Households in Donegal have the lowest incomes in the country, new figures show.
The figures from the Central Statistics Office (CSO) show the median household income in 2016 was €32,259. The next lowest incomes were in Leitrim (€34,800) and Longford (€34,892).
The report, Geographical Profiles of Income in Ireland 2016, showed households in Dún Laoghaire-Rathdown had the highest median income in 2016 at €66,203, followed by Fingal (€58,795) and Kildare (€54,472).
Nearly two thirds (62.6%) of Irish households had a gross income of less than €60,000 in 2016. In contrast, only 14.1% had an income above €100,000.
Income is examined across the areas of housing, health, education, occupation and commuting.
Social welfare payments to people of working age made up more than half of the income in 13.7% of households while the state pension formed the majority of income in 12.9%. This gave a total of 26.6% of households where social welfare made up more than half of household income in Ireland in 2016.
Levels of income are impacted by many factors such as gender, general health, level of education and the type of work you do. The findings of this report show that beyond these factors place of work has a substantial impact on income.
Commenting on the report, Lianora Bermingham, Statistician, said: “The report shows that the median gross income for households was €45,256 in 2016 and ranged from €32,259 in Donegal to €66,203 in Dún Laoghaire-Rathdown.
"The report includes analysis of rent affordability based on the incomes of tenants and their rents as reported to the Residential Tenancies Board. This 'rent burden' varies from 16.2%-44.7% at Electoral Division level on this basis.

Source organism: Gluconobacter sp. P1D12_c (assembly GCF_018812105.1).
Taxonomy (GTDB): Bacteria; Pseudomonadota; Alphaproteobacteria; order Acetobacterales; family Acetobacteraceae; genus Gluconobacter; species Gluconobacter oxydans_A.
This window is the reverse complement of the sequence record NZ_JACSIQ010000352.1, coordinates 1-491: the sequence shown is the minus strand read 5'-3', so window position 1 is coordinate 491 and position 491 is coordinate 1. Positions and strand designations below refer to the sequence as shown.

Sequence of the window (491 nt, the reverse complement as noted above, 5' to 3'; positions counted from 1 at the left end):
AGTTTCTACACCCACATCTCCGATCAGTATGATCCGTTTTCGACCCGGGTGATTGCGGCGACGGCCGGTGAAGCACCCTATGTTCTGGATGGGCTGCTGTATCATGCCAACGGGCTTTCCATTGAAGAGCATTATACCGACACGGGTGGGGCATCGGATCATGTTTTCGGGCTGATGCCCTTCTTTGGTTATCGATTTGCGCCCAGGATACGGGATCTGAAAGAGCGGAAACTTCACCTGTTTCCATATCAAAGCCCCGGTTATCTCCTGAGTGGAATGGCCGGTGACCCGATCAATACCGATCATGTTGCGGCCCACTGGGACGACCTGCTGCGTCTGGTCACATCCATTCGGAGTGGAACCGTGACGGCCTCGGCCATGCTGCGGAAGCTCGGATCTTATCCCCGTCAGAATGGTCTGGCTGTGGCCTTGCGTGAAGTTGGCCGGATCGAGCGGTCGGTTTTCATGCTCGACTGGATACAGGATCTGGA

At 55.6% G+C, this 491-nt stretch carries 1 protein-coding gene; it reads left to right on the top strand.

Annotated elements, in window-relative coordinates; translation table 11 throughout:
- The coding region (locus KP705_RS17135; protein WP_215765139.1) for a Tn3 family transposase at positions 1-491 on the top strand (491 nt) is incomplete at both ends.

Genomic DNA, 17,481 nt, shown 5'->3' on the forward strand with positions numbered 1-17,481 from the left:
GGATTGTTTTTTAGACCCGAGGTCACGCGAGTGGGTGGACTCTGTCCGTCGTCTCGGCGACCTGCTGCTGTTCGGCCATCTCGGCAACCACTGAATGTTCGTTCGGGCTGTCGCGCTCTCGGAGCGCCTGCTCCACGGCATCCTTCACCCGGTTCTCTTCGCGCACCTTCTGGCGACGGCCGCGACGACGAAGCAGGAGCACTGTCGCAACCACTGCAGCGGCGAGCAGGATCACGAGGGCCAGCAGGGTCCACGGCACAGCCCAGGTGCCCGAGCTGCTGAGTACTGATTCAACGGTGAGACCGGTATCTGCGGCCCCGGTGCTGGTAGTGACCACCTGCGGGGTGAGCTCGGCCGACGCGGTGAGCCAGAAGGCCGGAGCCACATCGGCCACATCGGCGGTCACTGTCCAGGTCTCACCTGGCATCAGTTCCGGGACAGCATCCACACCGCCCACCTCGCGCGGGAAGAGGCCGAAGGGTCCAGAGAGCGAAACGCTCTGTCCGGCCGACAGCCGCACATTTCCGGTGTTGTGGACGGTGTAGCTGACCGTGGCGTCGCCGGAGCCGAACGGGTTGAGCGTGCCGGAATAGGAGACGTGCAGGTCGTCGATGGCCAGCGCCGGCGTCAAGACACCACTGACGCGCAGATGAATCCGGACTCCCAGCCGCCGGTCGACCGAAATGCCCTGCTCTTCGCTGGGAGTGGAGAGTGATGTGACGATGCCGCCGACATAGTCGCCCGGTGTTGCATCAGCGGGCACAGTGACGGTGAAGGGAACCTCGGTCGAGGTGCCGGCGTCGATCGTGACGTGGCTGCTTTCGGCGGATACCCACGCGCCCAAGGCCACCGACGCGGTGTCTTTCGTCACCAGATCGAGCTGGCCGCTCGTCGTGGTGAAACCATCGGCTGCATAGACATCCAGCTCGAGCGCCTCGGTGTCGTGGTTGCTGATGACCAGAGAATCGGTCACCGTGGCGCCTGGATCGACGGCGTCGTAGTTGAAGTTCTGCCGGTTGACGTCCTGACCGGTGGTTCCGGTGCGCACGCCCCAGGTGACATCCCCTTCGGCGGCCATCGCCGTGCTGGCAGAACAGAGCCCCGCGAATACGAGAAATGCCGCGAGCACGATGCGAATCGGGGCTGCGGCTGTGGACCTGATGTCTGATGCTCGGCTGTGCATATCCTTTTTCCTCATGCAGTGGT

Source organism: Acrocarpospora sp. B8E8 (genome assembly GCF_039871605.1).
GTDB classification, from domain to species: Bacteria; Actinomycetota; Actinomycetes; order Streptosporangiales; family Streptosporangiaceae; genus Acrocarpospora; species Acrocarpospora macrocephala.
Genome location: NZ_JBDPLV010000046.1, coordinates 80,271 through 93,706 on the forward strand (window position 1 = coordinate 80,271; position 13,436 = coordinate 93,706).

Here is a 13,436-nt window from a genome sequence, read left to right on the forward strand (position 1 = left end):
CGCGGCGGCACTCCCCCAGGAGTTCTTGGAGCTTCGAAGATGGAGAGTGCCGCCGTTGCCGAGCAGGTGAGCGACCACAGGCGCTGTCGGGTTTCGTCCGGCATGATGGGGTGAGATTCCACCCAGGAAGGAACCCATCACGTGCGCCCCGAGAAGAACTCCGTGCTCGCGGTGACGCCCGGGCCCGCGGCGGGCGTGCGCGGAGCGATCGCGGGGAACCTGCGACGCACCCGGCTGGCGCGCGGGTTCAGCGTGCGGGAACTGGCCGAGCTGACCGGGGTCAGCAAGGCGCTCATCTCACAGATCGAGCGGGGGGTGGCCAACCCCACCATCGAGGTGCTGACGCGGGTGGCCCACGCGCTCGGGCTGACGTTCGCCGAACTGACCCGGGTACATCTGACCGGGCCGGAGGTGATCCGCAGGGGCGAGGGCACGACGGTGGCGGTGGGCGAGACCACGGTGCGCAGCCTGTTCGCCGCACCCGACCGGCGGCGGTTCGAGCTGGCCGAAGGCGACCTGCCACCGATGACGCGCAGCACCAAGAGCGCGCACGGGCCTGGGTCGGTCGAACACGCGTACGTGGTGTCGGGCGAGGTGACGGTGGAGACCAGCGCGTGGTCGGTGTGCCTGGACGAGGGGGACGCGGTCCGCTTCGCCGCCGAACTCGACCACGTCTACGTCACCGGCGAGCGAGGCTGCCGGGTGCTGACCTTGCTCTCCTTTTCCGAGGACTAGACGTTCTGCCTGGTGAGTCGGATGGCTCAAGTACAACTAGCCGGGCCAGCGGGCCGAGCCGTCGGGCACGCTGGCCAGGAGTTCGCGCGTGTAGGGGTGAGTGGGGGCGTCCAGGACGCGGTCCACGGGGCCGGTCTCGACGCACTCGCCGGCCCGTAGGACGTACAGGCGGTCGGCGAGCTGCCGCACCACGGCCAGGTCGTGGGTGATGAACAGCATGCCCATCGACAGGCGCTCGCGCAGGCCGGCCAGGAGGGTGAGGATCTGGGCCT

"The highest median earned income in 2016 was for the ICT, Scientific & Recreation sectors at €37,037 and about four euro in every ten earned by residents of Sligo, Leitrim and Donegal came from the Public Service, Education and Health sector.”
Commenting further on the report, Kieran Culhane, Senior Statistician, said: “This report is an example of the policy-relevant research projects that the CSO are developing as part of its leadership role of the Irish Statistical System. Our goal is to maximise the variety and volume of data available to provide high quality information to the Government, businesses and citizens.
Under the auspices of the Statistics Act 1993, the CSO is in a unique position to gather and link administrative data sources and evaluate their potential for statistical use. This project involved the integration of datasets held by Revenue and the Department of Employment Affairs and Social Protection with CSO held datasets to produce aggregated analysis and outputs at a detailed geographical level not previously available.
A detailed geographical breakdown of household income provides policymakers with information on households earning low to moderate annual incomes by area. This information is required to allow the development of polices relating to affordable housing, provision of public health services and access to education. Further breakdown of income by occupation and geography allows for analysis of regional economic growth potential. Our aim is to ensure that citizens can live in an informed society while at the same time ensuring adherence to relevant data protection legislation. In using the increasingly varied sources of data available, the CSO must ensure that we continue to protect and secure data.
In this regard, the CSO treats all data with strict confidentiality and never discloses any data that could subsequently be associated with any person or business. We have compiled these new statistics using anonymised records and will only produce statistical results at an aggregate level.”
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